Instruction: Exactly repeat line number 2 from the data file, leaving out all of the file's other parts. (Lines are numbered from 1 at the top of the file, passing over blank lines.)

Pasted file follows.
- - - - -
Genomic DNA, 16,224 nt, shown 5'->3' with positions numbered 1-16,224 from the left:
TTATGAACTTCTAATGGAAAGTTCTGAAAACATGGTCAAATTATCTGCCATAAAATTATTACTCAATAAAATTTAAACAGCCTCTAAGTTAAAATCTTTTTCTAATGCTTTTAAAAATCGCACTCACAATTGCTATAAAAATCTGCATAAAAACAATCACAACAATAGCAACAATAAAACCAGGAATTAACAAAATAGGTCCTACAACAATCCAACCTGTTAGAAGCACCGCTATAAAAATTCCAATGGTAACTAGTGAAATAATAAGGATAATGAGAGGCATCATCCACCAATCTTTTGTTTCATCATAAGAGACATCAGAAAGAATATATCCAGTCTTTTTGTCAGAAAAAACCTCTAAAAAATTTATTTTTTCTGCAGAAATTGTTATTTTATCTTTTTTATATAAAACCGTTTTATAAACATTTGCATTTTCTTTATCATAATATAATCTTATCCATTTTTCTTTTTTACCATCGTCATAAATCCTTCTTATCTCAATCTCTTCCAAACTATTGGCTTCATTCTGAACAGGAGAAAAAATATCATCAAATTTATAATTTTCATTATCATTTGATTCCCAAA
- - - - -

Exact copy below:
TTATGAACTTCTAATGGAAAGTTCTGAAAACATGGTCAAATTATCTGCCATAAAATTATTACTCAATAAAATTTAAACAGCCTCTAAGTTAAAATCTTTTTCTAATGCTTTTAAAAATCGCACTCACAATTGCTATAAAAATCTGCATAAAAACAATCACAACAATAGCAACAATAAAACCAGGAATTAACAAAATAGGTCCTACAACAATCCAACCTGTTAGAAGCACCGCTATAAAAATTCCAATGGTAACTAGTGAAATAATAAGGATAATGAGAGGCATCATCCACCAATCTTTTGTTTCATCATAAGAGACATCAGAAAGAATATATCCAGTCTTTTTGTCAGAAAAAACCTCTAAAAAATTTATTTTTTCTGCAGAAATTGTTATTTTATCTTTTTTATATAAAACCGTTTTATAAACATTTGCATTTTCTTTATCATAATATAATCTTATCCATTTTTCTTTTTTACCATCGTCATAAATCCTTCTTATCTCAATCTCTTCCAAACTATTGGCTTCATTCTGAACAGGAGAAAAAATATCATCAAATTTATAATTTTCATTATCATTTGATTCCCAAA